FWC Angler Program
In the fall, the Florida Fish and Wildlife Conmmission (FWC) plans to release new and updated saltwater angler recognition programs. These programs will challenge all levels of anglers. FWC states that the programs will “cultivate interest in fishing, expand experience for seasoned fishing veterans, strengthen conservation ethics and encourage anglers to target more than one species.”
“We are excited to roll out these new saltwater angler recognition programs this fall and hope Florida’s resident and visiting anglers will enjoy participating in them,” says Jessica McCawley, FWC Division of Marine Fisheries Management division director. “Florida has many unique fishing opportunities, and these programs capture the diversity of Florida’s saltwater fisheries in an exciting way that anyone can join in.”
The “Life List” will include 71 saltwater species along with four levels that anglers can achieve status based on the number caught fish. Anglers must submit an application, photos and a photo release. The levels range from novice, with 11 fish checked off the Life List, to the highest of master angler, with completing the entire life list. The corresponding levels with rewards are:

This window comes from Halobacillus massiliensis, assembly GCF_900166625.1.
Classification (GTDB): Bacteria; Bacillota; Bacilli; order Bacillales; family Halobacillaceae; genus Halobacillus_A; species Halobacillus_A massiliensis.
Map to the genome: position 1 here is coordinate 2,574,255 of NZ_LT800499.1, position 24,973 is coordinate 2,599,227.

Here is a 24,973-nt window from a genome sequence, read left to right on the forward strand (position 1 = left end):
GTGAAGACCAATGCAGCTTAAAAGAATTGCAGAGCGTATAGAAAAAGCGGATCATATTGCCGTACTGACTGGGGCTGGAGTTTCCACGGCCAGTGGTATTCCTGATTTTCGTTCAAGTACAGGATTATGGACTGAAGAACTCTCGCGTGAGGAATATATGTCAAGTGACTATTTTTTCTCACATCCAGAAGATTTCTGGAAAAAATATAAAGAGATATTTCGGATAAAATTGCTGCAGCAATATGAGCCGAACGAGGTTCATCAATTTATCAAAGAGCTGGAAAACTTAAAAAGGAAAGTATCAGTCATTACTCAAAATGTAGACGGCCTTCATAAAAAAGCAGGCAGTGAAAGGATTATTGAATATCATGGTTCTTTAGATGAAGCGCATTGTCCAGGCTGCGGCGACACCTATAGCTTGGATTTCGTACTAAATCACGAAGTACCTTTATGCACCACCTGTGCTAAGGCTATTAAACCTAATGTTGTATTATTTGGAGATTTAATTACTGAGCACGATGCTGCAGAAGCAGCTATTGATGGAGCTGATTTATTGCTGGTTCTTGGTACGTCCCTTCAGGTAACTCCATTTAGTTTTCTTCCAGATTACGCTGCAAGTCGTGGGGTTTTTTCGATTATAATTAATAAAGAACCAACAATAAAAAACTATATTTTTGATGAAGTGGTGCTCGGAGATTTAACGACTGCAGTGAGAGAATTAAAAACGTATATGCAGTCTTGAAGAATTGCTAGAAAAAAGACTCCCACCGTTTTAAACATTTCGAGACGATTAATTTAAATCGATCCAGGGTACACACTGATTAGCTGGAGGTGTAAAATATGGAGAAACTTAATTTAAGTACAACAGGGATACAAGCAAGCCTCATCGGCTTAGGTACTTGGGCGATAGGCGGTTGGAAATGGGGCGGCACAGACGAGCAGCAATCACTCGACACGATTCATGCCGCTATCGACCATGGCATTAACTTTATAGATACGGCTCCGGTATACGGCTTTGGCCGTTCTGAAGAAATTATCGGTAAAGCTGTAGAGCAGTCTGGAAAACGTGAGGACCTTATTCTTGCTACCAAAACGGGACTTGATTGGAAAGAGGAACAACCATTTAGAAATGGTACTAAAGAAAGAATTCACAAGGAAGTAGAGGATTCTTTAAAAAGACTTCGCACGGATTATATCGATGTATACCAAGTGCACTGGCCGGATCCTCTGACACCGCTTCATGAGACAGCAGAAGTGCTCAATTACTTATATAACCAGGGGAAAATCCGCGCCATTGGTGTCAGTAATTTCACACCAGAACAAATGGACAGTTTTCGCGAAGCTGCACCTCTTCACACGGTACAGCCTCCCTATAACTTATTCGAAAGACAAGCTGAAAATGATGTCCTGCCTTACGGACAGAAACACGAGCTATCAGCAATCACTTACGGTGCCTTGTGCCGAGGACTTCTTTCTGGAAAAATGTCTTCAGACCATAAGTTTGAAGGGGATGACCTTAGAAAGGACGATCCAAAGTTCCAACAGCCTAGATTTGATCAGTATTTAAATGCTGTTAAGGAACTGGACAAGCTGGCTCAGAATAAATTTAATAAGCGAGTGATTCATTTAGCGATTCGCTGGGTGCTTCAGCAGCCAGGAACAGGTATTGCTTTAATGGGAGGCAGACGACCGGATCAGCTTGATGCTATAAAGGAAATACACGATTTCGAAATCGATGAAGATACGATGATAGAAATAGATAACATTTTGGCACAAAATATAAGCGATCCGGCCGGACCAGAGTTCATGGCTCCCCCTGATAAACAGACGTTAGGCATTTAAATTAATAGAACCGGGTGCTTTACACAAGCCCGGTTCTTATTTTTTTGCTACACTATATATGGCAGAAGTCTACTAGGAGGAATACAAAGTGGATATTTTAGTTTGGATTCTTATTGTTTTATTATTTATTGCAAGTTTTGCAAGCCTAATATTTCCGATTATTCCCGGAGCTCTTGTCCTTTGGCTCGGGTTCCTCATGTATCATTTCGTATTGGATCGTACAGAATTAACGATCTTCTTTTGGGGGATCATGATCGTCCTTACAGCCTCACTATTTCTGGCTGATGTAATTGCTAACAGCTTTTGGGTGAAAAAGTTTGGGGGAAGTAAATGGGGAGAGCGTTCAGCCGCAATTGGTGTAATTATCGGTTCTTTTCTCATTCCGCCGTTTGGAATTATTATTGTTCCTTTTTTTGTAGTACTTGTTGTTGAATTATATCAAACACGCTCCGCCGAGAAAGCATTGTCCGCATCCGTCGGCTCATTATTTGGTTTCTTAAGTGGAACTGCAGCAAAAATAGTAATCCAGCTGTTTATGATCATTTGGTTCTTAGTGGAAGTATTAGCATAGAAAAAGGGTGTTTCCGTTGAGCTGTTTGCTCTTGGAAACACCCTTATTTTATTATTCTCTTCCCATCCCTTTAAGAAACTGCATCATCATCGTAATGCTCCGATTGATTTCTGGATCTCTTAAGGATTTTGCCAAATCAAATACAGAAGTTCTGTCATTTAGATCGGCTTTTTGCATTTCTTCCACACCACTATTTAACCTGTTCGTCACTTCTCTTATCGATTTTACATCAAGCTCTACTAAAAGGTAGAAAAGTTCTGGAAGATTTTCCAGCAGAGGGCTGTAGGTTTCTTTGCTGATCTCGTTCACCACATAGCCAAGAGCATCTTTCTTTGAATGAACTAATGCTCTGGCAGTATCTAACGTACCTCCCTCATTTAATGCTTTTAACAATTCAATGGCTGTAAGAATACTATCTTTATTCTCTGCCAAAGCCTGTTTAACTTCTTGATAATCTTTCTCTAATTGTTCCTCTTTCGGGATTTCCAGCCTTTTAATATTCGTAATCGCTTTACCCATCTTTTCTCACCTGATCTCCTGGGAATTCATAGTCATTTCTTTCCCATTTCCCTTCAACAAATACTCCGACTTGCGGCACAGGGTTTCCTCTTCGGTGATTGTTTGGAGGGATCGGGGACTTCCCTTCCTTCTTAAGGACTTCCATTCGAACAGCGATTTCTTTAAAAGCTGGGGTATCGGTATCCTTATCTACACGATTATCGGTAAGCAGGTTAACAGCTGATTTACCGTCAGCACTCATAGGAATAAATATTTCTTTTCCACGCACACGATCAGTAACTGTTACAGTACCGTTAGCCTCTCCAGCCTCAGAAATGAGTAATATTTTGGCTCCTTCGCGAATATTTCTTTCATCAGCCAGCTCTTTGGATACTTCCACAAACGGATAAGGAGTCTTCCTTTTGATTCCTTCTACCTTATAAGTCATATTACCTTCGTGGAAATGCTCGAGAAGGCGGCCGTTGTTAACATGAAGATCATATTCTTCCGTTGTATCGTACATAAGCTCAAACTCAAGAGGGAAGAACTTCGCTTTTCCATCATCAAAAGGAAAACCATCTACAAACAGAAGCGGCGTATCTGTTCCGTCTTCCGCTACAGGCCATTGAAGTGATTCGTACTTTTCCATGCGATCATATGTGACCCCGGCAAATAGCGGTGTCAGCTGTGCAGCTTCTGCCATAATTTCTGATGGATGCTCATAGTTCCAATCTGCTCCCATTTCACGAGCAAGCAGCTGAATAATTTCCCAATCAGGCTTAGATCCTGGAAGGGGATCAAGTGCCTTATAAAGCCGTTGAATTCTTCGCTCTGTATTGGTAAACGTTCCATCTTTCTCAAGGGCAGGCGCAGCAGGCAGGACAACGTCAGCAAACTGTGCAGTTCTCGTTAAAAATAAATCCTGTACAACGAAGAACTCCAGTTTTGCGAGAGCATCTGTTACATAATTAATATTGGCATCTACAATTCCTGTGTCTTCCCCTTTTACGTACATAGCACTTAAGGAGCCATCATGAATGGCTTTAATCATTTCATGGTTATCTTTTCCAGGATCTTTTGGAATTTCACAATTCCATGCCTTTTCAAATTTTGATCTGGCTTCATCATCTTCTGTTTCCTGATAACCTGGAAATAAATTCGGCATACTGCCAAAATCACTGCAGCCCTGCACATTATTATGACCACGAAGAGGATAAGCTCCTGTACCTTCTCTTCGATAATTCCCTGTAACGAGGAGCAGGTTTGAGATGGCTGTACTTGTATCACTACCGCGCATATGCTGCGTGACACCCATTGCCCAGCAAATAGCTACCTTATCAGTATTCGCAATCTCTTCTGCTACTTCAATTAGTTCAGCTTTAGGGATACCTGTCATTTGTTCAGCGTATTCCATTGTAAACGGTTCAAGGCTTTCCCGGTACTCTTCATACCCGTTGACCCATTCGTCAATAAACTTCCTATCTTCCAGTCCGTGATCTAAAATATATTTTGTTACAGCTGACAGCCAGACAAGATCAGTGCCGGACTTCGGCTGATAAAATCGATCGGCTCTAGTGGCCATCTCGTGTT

- Novice: 11 Fish checked off the Life List. Rewards include certificate and t-shirt, 5 percent in-store discount at participating shops and dehooking tool
- Pro-Angler: 20 Fish. Rewards include certificate and polarized sunglasses, Buff, 10 percent in-store discount at participating shops
- Expert Angler: 20 Fish. Rewards include certificate and fishing gift basket, 15 percent in-store discount at participating shops
- Master Angler: Rewards include certificate, rod and reel combo, cooler, fishing shirt with logo
As of now, the submission process is handled by two options: emailing [[email protected]](mailto: [email protected]) or mail to: Attn. Angler Recognition, 2590 Executive Center Circle East, Tallahassee, FL 32301. But there might be room to make the process more technologically inclined, says FWC spokeswoman Amanda Nalley.
“We have thought about smartphone- or website-based ways to submit, but have not moved forward with those processes yet,” says Nalley.
Another program entitled “Reel Big Fish” will reward anglers who catch a “memorable-sized” fish (list in photo above). That description seems to be what bar fights are made of, yet to qualify, fish must be legally caught and meet or exceed the minimum qualifying length. In addition, there will be four levels with rewards for each level. They range from novice with catching fish of five different species to master angler of all 30 species on the Reel Big Fish list.
With such informative documentation of a wide variety of species caught across the state, this could turn into a way to tracking these species, but Nalley says, “tracking the number of fish caught for research purposes is not currently one of the goals of these programs.”